Wednesday, 23 September 2015

Day 314 - Sandpipers part 3 - Wonderfully Speckled Wood Sanpipers

Wood Sandpiper (Tringa glareola)
Thanks to David DarrellLambert (@birdbrainuk)
for this as my shots weren't very good
Hey everyone today's Day 314 and I like to go to a place called Nosterfield. Now, if you have ever read my blog before this then you will know that I go here quite often. This is one of the places that I have seen these birds. I also go to Norfolk on a 'nature holiday' where we do other things as well, but mostly go to Norfolk's nature reserves. One of their bigger ones is called Cley Marshes by the NWT (Nofolk Wildlife Trusts). Interestingly enough the other place in Norfolk I have seen these birds (Hickling Broads) is also run by the NWT,

Now, what am I actually talking about when I say 'these birds' well if you look at the second part of the title then you'll know that I am talking about Sandpipers. But the last part explains that today's post is about Wood Sandpipers. They are lovely birds and it's a shame I don't see more of them.

So, here are the facts:
  • Firstly, there is more than just one type of Sandpiper, that's why I have 3 parts to Sandpipers, and if could spot them all there could be 19 parts!  The ones I have seen so far are:
Another one from David - thanks David :-)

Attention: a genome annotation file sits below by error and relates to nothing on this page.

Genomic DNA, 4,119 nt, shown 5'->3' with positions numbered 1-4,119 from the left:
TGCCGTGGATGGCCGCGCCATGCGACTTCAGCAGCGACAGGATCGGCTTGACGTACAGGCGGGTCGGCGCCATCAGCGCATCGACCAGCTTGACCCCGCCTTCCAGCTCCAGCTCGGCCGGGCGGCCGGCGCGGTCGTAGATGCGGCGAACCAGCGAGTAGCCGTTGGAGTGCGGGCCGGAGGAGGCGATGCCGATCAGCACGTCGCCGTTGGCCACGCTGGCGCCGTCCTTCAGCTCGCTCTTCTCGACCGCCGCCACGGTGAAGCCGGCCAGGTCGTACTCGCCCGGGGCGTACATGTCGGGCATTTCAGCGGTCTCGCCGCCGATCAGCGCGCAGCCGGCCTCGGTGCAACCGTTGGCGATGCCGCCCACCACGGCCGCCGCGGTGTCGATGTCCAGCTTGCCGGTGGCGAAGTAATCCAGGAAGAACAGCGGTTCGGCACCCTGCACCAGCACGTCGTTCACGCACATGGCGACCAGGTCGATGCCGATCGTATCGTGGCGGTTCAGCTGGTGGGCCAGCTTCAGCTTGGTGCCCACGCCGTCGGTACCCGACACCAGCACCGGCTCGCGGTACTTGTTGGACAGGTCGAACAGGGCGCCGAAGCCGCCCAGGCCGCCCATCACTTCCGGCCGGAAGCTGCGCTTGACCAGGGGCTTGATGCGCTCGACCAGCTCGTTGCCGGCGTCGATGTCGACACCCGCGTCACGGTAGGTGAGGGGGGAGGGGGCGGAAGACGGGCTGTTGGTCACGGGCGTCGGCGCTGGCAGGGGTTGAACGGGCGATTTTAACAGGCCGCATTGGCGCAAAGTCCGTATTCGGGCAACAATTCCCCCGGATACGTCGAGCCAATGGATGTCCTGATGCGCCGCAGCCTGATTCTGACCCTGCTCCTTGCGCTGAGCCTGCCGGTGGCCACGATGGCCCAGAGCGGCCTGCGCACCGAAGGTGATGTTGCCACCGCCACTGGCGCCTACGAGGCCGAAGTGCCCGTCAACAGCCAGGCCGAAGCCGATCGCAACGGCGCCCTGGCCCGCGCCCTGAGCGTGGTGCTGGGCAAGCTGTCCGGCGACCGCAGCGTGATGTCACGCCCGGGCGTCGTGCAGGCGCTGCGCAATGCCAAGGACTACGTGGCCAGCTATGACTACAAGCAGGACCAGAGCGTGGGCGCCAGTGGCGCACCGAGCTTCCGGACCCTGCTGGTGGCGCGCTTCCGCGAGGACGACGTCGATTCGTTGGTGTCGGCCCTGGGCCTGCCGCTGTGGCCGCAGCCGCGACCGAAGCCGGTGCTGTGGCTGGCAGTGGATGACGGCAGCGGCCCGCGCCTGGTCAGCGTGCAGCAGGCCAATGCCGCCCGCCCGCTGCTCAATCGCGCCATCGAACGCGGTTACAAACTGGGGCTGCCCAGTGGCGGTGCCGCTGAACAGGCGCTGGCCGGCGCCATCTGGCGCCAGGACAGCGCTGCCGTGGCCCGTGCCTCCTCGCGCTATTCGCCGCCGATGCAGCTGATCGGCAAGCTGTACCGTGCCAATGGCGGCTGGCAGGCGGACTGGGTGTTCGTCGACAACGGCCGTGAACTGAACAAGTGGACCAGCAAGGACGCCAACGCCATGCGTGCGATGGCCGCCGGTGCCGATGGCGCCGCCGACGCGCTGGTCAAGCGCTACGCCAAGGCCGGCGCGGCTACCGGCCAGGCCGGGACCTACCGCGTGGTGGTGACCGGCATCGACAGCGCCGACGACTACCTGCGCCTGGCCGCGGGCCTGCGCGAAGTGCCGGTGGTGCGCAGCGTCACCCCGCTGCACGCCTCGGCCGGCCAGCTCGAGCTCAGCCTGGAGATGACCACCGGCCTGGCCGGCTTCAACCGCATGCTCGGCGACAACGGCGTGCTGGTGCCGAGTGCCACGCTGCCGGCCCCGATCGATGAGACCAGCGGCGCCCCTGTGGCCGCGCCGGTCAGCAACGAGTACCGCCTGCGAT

1. The Wood Sandpiper (this one)
  2. Common Sandpiper
  3. Green Sandpiper
  • The Wood Sandpiper has a lot in common with both of these, not as much the Common, but the Green.
  • These two birds look almost identical, and live in almost exactly the same habitats. They can, however, be told apart from each other though.
  • One thing is that the back of the Wood Sandpipers, has lots of visible white spots and the overall colour is Brown, whereas the Green's in Black with a few dashes.
  • Here is a video by the BTO showing what some more differences are:
  • They are mostly a passage bird (according to the RSPB) and are found mostly in the South and East of England. They are also found passaging commonly on the East of Ireland.
  • There is a spot in North-Eastern Scotland where they are found breeding. It's sort of in the Cairngorms National Park.
  • This place in Scotland has only a few birds though, the RSPB says that there are only between 11 and 27 breeding pairs in the UK.
  • Because of this very small breeding population, they are an Amber Status, this puts them on the IUCN List but they are of Least Concern.
Wood Sandpiper from the Crossley ID Guide Britain and Ireland
Sandpipers in the Crossley ID Guide
- one of my Mums favourite bird books
  • The global population (according to Birdlife) is thought to be between just 3,100,000 and 3,600,000 individuals.
  • They are 20cm long and have a wingspan of 56cm. Both sexes weigh around 65g and they need a ring size B+
  • These birds nest on the ground, which is not unusual for a wader, and lay only between 3 and 4 eggs.
  • They like to eats a variety of things such as insects, spiders, worms, shellfish, small fish, frogs and plant matter. What they eat depends on what they can find in each season.
  • Average lifespan isn't easy to work out as we don't see many here but the oldest Wood Sandpiper recorded was almost 8 years old.
Here are a few links to some more information:

Hope you enjoyed,


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